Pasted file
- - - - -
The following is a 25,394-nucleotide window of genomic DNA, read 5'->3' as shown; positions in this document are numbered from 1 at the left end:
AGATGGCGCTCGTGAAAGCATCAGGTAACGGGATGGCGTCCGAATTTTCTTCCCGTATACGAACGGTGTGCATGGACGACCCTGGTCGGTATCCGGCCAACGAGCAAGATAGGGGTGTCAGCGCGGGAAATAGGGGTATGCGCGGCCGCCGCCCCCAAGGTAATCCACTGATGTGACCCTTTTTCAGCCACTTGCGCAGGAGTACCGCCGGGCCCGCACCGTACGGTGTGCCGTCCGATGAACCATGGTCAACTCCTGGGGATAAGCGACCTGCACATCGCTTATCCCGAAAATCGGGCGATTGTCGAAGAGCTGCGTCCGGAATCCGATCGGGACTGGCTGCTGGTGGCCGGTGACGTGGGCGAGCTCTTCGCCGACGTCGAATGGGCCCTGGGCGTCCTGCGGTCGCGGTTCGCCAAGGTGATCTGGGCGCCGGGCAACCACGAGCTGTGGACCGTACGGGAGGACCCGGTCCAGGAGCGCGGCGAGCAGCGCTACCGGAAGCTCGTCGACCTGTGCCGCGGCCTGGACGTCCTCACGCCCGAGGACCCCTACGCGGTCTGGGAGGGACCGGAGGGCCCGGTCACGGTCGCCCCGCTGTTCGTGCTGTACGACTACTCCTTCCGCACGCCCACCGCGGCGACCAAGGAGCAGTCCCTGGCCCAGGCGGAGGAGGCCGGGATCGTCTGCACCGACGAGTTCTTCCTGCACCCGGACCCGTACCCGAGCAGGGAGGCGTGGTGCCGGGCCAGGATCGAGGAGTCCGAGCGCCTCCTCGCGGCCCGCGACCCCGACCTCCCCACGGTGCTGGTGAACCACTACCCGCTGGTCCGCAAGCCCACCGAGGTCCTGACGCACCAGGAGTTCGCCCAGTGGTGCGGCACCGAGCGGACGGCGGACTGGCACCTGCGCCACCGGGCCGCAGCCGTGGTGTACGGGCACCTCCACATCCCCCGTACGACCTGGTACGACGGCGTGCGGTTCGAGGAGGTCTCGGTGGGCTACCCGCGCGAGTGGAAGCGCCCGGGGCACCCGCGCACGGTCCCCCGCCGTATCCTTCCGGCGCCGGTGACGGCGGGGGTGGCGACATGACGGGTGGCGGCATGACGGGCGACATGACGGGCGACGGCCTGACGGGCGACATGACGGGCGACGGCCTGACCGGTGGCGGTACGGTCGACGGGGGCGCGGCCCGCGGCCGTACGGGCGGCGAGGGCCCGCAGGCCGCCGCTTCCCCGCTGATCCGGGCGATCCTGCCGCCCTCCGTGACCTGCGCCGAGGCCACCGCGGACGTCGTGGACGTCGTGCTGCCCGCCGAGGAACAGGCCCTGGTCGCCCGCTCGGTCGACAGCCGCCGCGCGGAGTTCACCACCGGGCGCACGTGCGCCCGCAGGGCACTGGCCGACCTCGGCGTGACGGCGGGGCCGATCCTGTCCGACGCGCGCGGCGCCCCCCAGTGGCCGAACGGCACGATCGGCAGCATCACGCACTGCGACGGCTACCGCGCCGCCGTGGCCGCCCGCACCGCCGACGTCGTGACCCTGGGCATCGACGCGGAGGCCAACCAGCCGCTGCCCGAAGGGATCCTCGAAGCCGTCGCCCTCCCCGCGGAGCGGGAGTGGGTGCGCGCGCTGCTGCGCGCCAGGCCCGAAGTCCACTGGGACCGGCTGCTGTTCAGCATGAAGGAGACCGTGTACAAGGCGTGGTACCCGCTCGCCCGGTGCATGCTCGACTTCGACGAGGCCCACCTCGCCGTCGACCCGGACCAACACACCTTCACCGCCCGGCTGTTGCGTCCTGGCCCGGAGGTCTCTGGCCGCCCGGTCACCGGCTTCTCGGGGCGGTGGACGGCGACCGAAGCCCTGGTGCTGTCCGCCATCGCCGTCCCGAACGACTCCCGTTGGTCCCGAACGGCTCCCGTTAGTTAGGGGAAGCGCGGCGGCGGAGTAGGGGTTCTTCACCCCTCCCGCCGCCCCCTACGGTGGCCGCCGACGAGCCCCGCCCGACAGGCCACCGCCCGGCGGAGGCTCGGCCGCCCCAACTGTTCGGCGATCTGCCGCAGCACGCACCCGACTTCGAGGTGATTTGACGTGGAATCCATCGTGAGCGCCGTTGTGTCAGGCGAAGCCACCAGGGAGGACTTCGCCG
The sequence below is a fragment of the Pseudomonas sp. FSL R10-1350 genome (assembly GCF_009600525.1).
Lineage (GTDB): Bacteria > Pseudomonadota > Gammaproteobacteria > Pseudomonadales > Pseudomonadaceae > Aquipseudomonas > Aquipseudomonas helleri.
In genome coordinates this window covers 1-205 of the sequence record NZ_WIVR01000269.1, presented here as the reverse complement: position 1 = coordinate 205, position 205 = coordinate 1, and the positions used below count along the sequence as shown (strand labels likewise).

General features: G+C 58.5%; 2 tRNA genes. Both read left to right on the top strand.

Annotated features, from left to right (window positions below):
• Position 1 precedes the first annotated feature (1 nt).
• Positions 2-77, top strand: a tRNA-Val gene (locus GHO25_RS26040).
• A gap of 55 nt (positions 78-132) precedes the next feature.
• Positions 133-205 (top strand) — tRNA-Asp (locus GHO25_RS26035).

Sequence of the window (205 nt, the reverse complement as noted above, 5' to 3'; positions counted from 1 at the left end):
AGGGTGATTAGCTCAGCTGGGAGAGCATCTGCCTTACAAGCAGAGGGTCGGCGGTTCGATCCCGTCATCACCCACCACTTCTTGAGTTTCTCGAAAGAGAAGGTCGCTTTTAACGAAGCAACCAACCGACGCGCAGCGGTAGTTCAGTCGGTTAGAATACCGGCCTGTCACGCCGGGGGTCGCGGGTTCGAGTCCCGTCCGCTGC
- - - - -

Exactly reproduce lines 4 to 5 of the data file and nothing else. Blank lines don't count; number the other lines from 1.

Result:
Lineage (GTDB): Bacteria > Pseudomonadota > Gammaproteobacteria > Pseudomonadales > Pseudomonadaceae > Aquipseudomonas > Aquipseudomonas helleri.
In genome coordinates this window covers 1-205 of the sequence record NZ_WIVR01000269.1, presented here as the reverse complement: position 1 = coordinate 205, position 205 = coordinate 1, and the positions used below count along the sequence as shown (strand labels likewise).